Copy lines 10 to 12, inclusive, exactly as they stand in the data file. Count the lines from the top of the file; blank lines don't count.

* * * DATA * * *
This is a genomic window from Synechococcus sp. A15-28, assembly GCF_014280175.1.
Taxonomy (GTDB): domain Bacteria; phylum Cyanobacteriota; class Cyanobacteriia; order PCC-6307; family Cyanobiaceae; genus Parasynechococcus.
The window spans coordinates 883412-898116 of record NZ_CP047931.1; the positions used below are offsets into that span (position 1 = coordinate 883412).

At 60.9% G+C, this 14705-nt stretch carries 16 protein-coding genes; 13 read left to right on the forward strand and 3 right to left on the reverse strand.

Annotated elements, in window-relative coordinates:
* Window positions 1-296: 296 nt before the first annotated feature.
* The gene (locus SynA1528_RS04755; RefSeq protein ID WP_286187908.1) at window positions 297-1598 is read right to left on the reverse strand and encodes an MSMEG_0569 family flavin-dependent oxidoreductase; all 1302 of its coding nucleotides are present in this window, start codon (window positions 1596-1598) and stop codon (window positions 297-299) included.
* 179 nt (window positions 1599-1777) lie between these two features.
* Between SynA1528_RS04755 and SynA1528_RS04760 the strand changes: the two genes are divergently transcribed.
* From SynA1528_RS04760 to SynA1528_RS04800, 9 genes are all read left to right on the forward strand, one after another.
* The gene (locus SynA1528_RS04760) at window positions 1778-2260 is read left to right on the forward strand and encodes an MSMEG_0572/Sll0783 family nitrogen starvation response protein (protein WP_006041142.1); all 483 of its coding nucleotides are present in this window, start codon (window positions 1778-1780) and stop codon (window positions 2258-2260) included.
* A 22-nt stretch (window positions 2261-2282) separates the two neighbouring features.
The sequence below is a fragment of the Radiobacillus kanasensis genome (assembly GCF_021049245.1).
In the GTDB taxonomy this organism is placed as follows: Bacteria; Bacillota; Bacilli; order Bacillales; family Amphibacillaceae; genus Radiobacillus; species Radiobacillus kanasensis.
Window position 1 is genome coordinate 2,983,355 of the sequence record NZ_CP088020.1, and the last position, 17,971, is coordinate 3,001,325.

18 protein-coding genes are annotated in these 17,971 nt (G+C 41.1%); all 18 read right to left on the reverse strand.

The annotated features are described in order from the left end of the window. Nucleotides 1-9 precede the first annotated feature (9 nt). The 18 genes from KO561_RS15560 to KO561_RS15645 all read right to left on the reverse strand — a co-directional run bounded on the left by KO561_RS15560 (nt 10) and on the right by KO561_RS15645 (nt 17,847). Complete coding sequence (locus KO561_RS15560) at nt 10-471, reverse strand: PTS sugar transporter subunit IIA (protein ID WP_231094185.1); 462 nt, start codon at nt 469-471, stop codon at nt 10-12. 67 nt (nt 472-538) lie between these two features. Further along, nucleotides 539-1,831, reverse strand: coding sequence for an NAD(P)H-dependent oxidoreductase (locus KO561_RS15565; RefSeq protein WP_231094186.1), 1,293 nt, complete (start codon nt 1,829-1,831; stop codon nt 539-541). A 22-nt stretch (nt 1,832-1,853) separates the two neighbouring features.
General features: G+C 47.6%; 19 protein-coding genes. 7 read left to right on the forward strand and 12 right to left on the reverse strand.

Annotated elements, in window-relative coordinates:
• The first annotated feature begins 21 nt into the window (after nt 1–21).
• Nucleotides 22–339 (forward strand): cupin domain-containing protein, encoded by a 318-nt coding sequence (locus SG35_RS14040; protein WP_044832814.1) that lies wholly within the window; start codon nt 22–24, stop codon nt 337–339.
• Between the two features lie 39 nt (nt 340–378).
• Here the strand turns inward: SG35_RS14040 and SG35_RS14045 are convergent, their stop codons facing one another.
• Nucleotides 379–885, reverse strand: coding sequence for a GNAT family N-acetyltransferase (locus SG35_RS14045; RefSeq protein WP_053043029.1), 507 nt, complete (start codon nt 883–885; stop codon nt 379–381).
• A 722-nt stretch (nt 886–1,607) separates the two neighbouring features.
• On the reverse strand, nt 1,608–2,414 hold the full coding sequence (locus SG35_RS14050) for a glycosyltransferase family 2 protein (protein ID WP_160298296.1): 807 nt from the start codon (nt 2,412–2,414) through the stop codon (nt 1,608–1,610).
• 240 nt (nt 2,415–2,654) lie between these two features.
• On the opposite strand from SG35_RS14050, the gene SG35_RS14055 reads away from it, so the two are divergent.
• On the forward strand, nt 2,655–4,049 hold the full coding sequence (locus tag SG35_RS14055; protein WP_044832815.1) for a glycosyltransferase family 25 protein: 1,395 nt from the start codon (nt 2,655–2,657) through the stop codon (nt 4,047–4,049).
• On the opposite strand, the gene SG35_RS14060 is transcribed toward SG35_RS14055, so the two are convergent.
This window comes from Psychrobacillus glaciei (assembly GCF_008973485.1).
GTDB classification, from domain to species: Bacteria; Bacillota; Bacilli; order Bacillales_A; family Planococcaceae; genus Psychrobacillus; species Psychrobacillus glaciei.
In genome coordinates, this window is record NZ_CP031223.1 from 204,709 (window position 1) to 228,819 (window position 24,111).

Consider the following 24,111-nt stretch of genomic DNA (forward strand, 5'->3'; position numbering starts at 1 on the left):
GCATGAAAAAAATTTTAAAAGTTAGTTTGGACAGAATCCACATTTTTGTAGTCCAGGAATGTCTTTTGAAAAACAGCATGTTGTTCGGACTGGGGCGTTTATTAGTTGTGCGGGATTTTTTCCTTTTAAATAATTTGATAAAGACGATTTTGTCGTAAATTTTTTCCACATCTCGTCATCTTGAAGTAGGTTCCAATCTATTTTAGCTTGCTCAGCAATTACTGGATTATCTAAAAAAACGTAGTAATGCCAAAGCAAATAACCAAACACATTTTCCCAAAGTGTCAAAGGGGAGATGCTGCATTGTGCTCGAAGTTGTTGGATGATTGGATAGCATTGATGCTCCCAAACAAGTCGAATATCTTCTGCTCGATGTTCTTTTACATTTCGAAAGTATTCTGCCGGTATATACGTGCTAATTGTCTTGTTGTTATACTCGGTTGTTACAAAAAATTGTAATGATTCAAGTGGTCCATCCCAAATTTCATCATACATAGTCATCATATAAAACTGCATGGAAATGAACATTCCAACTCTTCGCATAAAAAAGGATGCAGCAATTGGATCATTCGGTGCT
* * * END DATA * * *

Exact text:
* From SynA1528_RS04760 to SynA1528_RS04800, 9 genes are all read left to right on the forward strand, one after another.
* The gene (locus SynA1528_RS04760) at window positions 1778-2260 is read left to right on the forward strand and encodes an MSMEG_0572/Sll0783 family nitrogen starvation response protein (protein WP_006041142.1); all 483 of its coding nucleotides are present in this window, start codon (window positions 1778-1780) and stop codon (window positions 2258-2260) included.
* A 22-nt stretch (window positions 2261-2282) separates the two neighbouring features.